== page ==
Now for the main event and the screening of Harold Lloyd’s The Freshman (1925), accompanied by the 25-piece Bristol Ensemble orchestra, conducted by Guenter Buchwald and playing composer Carl Davis’s lovely score.
This was Lloyd’s biggest hit of the twenties and whilst some, like me, might prefer say Speedy, this film is an undoubted classic of structure and style as Harold is put through humiliation after humiliation until it seems he can sink no lower but just as redemption seems beyond him, well… what do you expect?
Lloyd produced and his team of writers - John Grey, Sam Taylor, Tim Whelan, and Ted Wilde – along with directors Fred C. Newmeyer and Sam Taylor – worked out this narrative arc with slide-rule precision and it was one that would only really work with Harold’s particular persona. Of the big three (or four), Lloyd was perhaps the closest to the common man of the jazz age: perpetually optimistic and ambitious, he has the go-getting intensity of the classic American and his relentless spirit sees him through.
|The new arrival: keen to impress!|
Chaplin is of an earlier time as is Buster and both are somehow more “primal” blue-collar personas. Lloyd is on the up and here he’s off to conquer Tate University at all costs! His idol is The College Hero (James Anderson) and he pins a photograph from the College magazine, the Tattler… he devours the literature and is very impressed with a film about a college hero who has a signature shuffle he dances before extending his hand in welcome to every new acquaintance.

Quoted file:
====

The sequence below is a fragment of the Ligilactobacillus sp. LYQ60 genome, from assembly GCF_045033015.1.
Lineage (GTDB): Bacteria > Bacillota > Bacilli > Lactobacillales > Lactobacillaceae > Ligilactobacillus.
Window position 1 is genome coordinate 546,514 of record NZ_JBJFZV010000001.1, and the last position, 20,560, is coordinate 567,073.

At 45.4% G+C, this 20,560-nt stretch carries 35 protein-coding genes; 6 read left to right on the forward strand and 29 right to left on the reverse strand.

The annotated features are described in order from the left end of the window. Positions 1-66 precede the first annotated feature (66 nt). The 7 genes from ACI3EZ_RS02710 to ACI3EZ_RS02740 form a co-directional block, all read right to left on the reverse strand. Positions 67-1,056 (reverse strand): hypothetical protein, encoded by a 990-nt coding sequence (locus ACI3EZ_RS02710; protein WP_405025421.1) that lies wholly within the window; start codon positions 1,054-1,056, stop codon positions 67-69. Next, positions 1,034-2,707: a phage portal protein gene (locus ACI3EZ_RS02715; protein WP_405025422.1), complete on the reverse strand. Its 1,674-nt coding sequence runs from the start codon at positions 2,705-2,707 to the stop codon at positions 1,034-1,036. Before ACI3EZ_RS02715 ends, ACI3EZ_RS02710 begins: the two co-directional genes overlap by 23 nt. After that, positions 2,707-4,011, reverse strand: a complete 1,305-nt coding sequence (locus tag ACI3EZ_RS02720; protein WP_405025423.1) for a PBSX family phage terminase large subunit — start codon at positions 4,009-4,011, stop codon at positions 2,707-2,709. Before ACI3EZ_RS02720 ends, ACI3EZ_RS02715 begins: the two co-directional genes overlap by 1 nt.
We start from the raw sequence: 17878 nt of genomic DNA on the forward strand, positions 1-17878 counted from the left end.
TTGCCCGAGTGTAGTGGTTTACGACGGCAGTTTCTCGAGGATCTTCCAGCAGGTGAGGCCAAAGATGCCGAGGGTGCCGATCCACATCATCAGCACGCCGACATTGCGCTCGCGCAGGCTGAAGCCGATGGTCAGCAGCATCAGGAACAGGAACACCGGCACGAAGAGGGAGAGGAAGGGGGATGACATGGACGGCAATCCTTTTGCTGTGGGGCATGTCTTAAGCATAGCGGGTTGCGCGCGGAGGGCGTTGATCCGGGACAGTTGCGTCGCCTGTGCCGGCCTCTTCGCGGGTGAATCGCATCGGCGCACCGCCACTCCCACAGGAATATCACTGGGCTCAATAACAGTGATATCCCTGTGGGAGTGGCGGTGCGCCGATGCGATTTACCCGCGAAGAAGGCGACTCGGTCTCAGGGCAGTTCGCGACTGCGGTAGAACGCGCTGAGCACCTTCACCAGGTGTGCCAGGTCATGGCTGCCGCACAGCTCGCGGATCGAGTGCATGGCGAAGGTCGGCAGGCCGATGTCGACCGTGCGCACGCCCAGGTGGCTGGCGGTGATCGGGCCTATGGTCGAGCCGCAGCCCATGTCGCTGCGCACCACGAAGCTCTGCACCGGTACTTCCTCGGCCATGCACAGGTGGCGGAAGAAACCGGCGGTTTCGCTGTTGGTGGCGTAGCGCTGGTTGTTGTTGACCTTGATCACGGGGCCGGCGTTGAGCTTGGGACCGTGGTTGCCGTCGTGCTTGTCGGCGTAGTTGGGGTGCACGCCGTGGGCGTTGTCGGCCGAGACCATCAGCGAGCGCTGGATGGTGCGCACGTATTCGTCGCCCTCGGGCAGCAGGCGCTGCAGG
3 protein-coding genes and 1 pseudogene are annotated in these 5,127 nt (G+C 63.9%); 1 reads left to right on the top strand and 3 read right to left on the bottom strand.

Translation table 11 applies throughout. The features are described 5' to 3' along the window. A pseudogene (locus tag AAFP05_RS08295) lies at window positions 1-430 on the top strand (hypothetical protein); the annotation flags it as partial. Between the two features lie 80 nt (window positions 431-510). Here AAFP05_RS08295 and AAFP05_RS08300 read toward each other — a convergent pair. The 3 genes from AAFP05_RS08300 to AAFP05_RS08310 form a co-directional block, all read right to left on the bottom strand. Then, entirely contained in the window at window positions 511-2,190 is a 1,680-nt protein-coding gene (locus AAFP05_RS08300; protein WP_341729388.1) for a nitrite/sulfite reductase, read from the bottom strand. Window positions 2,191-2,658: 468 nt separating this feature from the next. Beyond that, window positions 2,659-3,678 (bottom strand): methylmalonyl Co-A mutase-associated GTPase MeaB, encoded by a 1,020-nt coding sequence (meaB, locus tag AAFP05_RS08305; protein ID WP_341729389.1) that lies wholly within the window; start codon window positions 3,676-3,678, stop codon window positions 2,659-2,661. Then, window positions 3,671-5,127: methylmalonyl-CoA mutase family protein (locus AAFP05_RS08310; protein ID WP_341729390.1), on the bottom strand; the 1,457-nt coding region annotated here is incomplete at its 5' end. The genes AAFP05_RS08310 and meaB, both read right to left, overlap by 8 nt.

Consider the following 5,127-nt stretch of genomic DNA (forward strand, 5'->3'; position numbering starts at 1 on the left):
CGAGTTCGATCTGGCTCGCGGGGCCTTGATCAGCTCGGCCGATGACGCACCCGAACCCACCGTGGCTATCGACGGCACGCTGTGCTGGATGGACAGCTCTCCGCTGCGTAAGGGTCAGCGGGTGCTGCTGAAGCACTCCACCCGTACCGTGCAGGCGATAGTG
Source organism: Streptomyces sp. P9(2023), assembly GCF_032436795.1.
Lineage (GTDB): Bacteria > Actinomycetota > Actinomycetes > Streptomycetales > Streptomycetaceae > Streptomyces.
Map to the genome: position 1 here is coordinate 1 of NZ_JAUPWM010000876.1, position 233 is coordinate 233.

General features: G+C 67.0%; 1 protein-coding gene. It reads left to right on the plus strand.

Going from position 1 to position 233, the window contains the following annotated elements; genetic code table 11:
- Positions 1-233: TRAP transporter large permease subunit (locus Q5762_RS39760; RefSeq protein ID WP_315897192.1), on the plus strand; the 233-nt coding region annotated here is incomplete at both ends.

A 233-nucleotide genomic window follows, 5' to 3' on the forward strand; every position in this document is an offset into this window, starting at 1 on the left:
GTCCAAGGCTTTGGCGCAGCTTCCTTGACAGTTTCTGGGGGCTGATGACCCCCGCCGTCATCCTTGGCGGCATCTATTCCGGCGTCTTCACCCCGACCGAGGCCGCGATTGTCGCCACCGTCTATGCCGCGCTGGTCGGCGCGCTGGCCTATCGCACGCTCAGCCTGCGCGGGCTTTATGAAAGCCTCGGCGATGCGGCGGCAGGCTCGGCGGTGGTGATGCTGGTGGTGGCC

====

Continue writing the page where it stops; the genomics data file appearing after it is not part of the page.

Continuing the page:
Harold’s living a fantasy of college life at a time when only the privileged few would attend (the World’s turning again…) but it was obviously an inspiration as dozens of similar films were to follow after The Freshman’s success.
Harold’s initial experience is cringe worthy and the College Cad (Brooks Benedict) repeatedly lines him up and plays him for the fall. Harry borrows a line from his film hero and asks them to call him Speedy as he starts to bribe his way to friendship through buying ice cream and soda for all.
He hosts the "Fall Frolic" dance in an attempt to secure his popularity but his tailor (Joseph Harrington) has to be on hand as he has not completed proper stitching for his dress suit… it’s very funny but the humiliating conclusion is all to inevitable.
Only the daughter of the hostel manager, Peggy (the excellent Jobyna Ralston) see him for who he is and loves him for it. She tells the momentarily crestfallen Harry to be himself but he still thinks he has a chance if he can only get to play in the big football game…
The final set piece is perfectly timed and you’re shifting in your seat well before Harry gets his chance…He does succeed in an all-American way but he only because he just won’t give up: ever!!
When all artifice is stripped away that is perhaps the quality that Lloyd most represents: energy and resilience for an audience struggling in their own lives. We’ve never needed him more…and I'm now not meeting anyone new without doing the college shuffle!
A super time was had by all and once again I was mightily impressed by Bristol and its comedy commitment – the Colston Hall was pretty much sold out and this festival just gets bigger and better.
|Rory and the band take a bow!|